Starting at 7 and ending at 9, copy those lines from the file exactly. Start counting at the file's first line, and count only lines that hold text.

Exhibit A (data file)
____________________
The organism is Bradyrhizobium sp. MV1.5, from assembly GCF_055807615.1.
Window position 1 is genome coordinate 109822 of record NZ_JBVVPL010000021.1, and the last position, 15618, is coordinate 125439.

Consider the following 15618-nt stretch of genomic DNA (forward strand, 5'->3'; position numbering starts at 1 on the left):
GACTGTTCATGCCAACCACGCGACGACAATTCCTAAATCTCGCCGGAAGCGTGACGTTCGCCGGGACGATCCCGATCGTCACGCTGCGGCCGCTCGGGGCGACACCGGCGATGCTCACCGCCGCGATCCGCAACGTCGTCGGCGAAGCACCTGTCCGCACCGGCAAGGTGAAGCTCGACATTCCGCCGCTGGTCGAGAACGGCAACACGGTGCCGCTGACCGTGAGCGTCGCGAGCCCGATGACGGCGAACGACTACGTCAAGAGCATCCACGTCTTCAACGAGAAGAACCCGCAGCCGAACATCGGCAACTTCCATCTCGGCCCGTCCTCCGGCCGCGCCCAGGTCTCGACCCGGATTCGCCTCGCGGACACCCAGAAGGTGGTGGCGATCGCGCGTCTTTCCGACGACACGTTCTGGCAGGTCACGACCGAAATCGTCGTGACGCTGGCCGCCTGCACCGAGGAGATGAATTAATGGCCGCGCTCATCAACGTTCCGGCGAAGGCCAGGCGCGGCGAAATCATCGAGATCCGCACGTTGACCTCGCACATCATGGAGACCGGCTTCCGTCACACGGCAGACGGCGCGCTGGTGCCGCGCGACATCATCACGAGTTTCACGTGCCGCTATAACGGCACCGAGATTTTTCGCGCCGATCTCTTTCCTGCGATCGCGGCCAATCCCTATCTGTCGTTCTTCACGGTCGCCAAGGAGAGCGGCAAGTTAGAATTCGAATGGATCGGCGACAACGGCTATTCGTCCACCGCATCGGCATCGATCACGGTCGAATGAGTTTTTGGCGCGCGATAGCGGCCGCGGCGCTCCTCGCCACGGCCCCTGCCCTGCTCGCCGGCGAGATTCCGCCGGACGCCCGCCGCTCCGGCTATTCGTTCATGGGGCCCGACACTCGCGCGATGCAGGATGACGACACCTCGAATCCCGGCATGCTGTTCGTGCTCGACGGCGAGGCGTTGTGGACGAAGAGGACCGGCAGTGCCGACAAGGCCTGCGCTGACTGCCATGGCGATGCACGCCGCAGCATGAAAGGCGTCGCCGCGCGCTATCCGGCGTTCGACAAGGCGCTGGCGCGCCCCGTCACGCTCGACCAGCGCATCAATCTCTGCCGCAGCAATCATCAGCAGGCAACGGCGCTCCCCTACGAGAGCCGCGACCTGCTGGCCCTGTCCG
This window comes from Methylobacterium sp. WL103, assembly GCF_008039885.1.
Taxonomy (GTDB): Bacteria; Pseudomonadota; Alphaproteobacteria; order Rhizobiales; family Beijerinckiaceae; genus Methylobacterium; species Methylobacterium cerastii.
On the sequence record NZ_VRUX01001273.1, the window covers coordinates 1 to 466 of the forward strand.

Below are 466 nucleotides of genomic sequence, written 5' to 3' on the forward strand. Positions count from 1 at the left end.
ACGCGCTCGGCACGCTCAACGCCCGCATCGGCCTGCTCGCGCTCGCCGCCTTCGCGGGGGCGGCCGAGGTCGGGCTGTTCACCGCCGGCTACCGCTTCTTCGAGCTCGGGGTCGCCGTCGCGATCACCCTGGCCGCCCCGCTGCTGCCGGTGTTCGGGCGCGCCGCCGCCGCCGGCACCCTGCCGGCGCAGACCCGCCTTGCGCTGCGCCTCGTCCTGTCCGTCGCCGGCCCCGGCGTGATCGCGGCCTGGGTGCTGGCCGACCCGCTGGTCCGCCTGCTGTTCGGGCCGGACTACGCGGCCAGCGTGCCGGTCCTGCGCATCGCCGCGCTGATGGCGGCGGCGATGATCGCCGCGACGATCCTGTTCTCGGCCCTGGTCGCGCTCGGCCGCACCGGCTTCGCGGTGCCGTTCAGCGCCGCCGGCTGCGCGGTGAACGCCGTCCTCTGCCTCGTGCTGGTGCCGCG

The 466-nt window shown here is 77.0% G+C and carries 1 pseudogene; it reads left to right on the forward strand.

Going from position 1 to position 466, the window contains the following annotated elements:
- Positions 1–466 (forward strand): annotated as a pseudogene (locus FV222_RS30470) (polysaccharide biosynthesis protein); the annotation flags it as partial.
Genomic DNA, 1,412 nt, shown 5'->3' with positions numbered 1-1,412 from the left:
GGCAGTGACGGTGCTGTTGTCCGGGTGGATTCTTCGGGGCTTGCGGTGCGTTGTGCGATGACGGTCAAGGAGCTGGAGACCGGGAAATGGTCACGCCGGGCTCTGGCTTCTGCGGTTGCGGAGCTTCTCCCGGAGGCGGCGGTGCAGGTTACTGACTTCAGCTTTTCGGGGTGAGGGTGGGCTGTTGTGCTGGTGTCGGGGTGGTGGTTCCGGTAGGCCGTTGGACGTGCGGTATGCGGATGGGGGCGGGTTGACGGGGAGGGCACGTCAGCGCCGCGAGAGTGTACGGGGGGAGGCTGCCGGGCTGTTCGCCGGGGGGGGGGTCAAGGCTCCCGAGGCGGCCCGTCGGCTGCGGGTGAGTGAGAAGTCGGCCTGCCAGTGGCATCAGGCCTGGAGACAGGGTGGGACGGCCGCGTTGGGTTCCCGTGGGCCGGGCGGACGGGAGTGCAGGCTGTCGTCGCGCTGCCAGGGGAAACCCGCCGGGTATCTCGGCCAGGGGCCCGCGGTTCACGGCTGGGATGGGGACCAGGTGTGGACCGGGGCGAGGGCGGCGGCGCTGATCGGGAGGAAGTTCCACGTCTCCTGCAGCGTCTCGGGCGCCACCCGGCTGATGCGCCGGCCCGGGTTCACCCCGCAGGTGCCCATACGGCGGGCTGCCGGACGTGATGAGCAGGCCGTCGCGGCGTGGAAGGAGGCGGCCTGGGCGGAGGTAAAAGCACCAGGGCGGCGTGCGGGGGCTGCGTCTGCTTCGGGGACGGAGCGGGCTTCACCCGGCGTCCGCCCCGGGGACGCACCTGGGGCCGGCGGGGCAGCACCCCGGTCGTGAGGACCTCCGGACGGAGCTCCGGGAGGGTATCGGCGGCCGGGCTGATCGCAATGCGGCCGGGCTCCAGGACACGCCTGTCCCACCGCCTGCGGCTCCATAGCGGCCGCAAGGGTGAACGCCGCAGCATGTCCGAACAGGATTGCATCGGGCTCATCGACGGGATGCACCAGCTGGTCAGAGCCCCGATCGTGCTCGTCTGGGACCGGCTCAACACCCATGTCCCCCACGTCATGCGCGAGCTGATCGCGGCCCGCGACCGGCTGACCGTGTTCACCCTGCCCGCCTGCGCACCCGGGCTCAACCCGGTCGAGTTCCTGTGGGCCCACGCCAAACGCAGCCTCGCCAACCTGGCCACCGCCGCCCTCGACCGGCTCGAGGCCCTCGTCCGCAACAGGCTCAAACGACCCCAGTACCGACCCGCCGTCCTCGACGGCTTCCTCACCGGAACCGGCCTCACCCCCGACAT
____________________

On the sequence record NZ_VRUX01001273.1, the window covers coordinates 1 to 466 of the forward strand.

Below are 466 nucleotides of genomic sequence, written 5' to 3' on the forward strand. Positions count from 1 at the left end.
ACGCGCTCGGCACGCTCAACGCCCGCATCGGCCTGCTCGCGCTCGCCGCCTTCGCGGGGGCGGCCGAGGTCGGGCTGTTCACCGCCGGCTACCGCTTCTTCGAGCTCGGGGTCGCCGTCGCGATCACCCTGGCCGCCCCGCTGCTGCCGGTGTTCGGGCGCGCCGCCGCCGCCGGCACCCTGCCGGCGCAGACCCGCCTTGCGCTGCGCCTCGTCCTGTCCGTCGCCGGCCCCGGCGTGATCGCGGCCTGGGTGCTGGCCGACCCGCTGGTCCGCCTGCTGTTCGGGCCGGACTACGCGGCCAGCGTGCCGGTCCTGCGCATCGCCGCGCTGATGGCGGCGGCGATGATCGCCGCGACGATCCTGTTCTCGGCCCTGGTCGCGCTCGGCCGCACCGGCTTCGCGGTGCCGTTCAGCGCCGCCGGCTGCGCGGTGAACGCCGTCCTCTGCCTCGTGCTGGTGCCGCG